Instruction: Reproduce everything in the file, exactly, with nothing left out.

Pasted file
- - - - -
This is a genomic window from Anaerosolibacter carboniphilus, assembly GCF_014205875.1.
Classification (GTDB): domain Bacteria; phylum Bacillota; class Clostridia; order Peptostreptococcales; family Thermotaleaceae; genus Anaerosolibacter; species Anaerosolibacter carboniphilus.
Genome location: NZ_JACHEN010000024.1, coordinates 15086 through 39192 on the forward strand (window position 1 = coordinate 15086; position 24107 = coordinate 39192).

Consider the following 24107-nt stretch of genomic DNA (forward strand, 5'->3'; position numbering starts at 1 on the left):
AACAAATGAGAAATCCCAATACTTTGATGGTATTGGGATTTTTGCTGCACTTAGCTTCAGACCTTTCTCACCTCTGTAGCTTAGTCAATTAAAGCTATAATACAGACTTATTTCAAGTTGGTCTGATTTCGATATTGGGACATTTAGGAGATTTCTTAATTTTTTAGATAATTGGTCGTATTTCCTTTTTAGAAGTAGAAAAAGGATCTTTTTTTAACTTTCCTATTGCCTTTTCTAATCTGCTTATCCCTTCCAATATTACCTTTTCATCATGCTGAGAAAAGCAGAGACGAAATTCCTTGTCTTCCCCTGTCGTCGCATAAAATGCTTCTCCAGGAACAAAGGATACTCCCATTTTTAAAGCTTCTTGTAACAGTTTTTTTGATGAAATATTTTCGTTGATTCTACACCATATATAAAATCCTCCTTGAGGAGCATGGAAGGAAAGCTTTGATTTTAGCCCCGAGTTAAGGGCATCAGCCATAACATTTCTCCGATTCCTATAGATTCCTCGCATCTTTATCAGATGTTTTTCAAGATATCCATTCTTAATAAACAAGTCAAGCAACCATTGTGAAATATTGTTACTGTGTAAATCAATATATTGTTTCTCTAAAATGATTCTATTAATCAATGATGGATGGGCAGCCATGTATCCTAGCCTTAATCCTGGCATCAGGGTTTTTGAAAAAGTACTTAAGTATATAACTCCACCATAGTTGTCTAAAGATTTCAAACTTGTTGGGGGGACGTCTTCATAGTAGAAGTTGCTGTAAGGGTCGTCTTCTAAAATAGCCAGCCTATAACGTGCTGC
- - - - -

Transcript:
This is a genomic window from Anaerosolibacter carboniphilus, assembly GCF_014205875.1.
Classification (GTDB): domain Bacteria; phylum Bacillota; class Clostridia; order Peptostreptococcales; family Thermotaleaceae; genus Anaerosolibacter; species Anaerosolibacter carboniphilus.
Genome location: NZ_JACHEN010000024.1, coordinates 15086 through 39192 on the forward strand (window position 1 = coordinate 15086; position 24107 = coordinate 39192).

Consider the following 24107-nt stretch of genomic DNA (forward strand, 5'->3'; position numbering starts at 1 on the left):
AACAAATGAGAAATCCCAATACTTTGATGGTATTGGGATTTTTGCTGCACTTAGCTTCAGACCTTTCTCACCTCTGTAGCTTAGTCAATTAAAGCTATAATACAGACTTATTTCAAGTTGGTCTGATTTCGATATTGGGACATTTAGGAGATTTCTTAATTTTTTAGATAATTGGTCGTATTTCCTTTTTAGAAGTAGAAAAAGGATCTTTTTTTAACTTTCCTATTGCCTTTTCTAATCTGCTTATCCCTTCCAATATTACCTTTTCATCATGCTGAGAAAAGCAGAGACGAAATTCCTTGTCTTCCCCTGTCGTCGCATAAAATGCTTCTCCAGGAACAAAGGATACTCCCATTTTTAAAGCTTCTTGTAACAGTTTTTTTGATGAAATATTTTCGTTGATTCTACACCATATATAAAATCCTCCTTGAGGAGCATGGAAGGAAAGCTTTGATTTTAGCCCCGAGTTAAGGGCATCAGCCATAACATTTCTCCGATTCCTATAGATTCCTCGCATCTTTATCAGATGTTTTTCAAGATATCCATTCTTAATAAACAAGTCAAGCAACCATTGTGAAATATTGTTACTGTGTAAATCAATATATTGTTTCTCTAAAATGATTCTATTAATCAATGATGGATGGGCAGCCATGTATCCTAGCCTTAATCCTGGCATCAGGGTTTTTGAAAAAGTACTTAAGTATATAACTCCACCATAGTTGTCTAAAGATTTCAAACTTGTTGGGGGGACGTCTTCATAGTAGAAGTTGCTGTAAGGGTCGTCTTCTAAAATAGCCAGCCTATAACGTGCTGC